Plates were handed out, full of little cakes and triangle shaped sandwiches. Drinks were carefully supplied. Martha joined Thomas by the mantlepiece. She surveyed her front room. Each piece of furniture sparkled from her lemon polish. The maroon carpet was hoovered. Not a speck of dust could spoil his night.
Their three-seater, leather sofa, and Thomas’s matching leather chair was situated at the back of the room. Already, there were crumbs on the table, but Martha did her best to ignore the mess. She sipped her orange juice instead.
If Thomas was willing to stay dry, then so was she.
‘I were saying to Thomas – such a good likeness, you’re extremely talented,’ Fred said, glancing at the painting on the wall.
Martha’s faced glowed. She studied Thomas’s bronzed skin. It was just after they returned from their honeymoon. He was sitting outside, with The Express in one hand, a whisky in the other. The way the colours of his skin reflected in the glass was almost poetic. She had drawn him while Thomas relaxed in their compact garden.
They had only been married a month, and he was still tanned. He turned for the camera at just the right moment. Martha loved him more than the day she had first met him.
Hours and hours spent alone in her tiny studio – spare bedroom – Martha was ready to show Thomas the finished product. He studied it for a few minutes, brought her close and fixed his gaze on hers.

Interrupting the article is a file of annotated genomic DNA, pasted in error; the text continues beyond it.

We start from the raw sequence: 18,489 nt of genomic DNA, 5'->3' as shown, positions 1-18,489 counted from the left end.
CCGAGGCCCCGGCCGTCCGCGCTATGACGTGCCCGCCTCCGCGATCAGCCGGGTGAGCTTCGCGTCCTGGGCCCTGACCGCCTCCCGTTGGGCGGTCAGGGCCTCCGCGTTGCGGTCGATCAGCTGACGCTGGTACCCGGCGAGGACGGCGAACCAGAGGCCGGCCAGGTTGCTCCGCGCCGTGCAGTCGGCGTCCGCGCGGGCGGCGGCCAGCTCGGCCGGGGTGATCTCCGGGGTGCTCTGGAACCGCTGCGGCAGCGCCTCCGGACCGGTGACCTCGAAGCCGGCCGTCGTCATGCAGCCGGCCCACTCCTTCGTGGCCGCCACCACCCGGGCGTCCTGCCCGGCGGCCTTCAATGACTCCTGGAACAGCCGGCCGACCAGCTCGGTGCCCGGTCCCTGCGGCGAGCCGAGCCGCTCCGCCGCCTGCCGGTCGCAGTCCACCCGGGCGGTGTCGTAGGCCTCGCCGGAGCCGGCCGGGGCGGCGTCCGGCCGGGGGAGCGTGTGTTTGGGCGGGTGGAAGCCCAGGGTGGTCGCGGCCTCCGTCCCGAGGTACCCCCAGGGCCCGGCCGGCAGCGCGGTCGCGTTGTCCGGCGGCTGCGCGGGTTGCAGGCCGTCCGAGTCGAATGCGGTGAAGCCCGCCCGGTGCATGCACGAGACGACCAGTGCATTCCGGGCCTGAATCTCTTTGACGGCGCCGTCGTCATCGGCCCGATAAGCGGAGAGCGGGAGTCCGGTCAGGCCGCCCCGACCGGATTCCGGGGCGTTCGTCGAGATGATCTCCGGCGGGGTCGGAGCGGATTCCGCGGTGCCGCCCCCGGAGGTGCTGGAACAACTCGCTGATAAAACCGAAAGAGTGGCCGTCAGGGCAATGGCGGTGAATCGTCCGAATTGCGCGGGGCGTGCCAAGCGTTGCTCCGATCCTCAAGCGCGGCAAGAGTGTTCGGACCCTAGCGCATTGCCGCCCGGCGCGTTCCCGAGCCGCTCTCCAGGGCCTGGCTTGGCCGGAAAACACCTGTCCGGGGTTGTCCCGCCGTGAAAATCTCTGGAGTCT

He had taken down the painting of her father and replaced it with his a few hours later.
‘I’ve put on a bit of weight since then, but I agree she’s got a good likeness of me,’ Thomas said.
‘It’s because of this gorgeous ladies home cooking.’
‘A woman of many talents, it’s why she’s my wife.’
Martha arched her back, and her gaze didn’t falter until Thomas looked in hers.
‘Certainly is, you’re an extremely lucky man, my wife only served me burnt offerings.’
Fred, just passed his ninetieth birthday, grinned at Martha, and took another sip of tea. He helped open doors, which had only been ajar a couple of years ago. A victim of a mugging, it was Martha who convinced Thomas to enquire about adding another evening bus service.
Thomas searched the room, and eventually found who he was looking for. Charles was in full flow. He exchanged a casual glance with his friend and tapped his feet against the fire guard.
‘I’ve got to go Fred, but my wife . . . will look after you won’t you Martha?’
‘Of course Thomas.’